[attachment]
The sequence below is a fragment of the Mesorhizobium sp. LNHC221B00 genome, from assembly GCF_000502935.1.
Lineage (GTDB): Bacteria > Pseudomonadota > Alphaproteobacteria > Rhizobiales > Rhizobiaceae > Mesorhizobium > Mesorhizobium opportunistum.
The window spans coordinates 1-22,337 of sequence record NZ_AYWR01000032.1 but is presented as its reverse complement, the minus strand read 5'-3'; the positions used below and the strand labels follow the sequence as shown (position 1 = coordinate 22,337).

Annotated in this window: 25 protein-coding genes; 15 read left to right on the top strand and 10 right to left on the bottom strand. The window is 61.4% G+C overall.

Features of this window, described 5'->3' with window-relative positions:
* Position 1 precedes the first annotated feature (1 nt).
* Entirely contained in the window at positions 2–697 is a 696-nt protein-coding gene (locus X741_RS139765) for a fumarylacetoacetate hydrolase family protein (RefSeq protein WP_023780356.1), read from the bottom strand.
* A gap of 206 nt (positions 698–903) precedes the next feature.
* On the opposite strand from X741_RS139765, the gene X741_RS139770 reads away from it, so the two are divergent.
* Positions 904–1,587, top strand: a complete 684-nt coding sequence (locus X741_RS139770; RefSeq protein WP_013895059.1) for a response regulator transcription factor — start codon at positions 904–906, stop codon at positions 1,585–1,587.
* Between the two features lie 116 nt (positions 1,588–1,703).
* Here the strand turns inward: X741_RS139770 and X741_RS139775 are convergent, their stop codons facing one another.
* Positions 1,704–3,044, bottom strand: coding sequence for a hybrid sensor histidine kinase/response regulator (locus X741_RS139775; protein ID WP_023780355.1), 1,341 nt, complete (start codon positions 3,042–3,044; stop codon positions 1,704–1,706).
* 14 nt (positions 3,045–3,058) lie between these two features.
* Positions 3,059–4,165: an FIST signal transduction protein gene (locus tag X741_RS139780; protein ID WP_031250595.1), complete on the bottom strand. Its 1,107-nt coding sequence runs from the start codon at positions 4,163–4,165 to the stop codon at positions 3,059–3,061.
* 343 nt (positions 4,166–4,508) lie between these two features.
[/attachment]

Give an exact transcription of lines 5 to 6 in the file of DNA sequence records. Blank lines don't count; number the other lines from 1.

Features of this window, described 5'->3' with window-relative positions:
* Position 1 precedes the first annotated feature (1 nt).